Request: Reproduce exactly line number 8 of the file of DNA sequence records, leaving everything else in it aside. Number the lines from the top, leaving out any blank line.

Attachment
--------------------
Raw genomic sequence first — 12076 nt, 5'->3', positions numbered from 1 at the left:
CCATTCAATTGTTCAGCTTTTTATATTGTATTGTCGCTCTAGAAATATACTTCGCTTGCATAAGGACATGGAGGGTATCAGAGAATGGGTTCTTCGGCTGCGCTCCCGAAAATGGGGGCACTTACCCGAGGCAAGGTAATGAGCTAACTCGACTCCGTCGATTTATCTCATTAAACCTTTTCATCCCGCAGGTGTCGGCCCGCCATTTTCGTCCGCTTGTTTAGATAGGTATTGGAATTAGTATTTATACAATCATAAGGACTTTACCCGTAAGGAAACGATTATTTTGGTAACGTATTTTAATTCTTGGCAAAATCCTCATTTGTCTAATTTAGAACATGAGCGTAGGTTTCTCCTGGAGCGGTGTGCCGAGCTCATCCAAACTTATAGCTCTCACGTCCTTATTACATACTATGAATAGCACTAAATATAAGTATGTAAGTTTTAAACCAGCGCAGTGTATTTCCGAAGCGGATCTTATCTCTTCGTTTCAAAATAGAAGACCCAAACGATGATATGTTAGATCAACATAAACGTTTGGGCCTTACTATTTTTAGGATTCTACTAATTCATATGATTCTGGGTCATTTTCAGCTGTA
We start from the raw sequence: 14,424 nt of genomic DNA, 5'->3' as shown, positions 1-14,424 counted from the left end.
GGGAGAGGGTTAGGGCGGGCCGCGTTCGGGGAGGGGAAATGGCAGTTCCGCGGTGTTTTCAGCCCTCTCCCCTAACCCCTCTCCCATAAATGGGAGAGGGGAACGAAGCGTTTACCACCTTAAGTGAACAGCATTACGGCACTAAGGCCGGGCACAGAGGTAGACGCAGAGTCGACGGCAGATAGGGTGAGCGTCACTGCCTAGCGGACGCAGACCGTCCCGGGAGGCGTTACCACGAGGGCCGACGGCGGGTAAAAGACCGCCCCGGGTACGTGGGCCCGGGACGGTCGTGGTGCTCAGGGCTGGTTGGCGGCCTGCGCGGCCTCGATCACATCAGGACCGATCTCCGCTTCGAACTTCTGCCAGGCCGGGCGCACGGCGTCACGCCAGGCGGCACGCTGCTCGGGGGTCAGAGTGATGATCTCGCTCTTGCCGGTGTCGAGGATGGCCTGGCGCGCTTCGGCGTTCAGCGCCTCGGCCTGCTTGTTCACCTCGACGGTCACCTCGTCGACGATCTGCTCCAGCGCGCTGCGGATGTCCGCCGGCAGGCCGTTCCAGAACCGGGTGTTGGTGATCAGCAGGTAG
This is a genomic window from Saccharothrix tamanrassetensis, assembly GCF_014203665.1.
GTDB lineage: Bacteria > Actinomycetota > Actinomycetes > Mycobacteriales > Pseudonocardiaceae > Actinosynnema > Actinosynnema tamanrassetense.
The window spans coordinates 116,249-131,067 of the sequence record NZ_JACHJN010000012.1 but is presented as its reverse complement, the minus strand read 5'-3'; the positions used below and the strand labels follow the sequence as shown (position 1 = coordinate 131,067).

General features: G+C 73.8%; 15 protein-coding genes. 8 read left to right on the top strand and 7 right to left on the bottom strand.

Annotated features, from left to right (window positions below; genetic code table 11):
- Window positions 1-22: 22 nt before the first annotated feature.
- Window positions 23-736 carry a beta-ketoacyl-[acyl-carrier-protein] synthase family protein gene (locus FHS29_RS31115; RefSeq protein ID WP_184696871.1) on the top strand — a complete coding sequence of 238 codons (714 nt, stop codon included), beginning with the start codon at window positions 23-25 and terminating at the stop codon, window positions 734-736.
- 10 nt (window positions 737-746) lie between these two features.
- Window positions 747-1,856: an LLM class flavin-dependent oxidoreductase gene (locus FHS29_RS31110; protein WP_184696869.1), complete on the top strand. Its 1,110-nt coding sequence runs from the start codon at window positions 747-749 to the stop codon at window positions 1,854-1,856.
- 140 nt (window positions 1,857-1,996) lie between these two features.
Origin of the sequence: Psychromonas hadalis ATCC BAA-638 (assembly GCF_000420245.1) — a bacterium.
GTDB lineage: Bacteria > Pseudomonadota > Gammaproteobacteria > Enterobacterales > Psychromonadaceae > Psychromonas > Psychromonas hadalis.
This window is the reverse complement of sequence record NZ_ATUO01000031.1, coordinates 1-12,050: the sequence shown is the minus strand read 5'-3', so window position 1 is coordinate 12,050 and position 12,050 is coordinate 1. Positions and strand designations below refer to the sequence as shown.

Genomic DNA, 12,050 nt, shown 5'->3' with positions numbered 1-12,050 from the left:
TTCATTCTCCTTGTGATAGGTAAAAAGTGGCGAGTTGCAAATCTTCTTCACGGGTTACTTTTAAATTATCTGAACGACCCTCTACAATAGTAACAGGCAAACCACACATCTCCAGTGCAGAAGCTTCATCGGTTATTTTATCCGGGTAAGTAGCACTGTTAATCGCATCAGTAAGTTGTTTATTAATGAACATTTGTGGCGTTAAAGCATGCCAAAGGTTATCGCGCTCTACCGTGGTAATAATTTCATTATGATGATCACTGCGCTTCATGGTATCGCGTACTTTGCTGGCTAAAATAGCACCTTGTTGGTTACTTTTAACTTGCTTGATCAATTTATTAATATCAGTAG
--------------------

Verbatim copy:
General features: G+C 73.8%; 15 protein-coding genes. 8 read left to right on the top strand and 7 right to left on the bottom strand.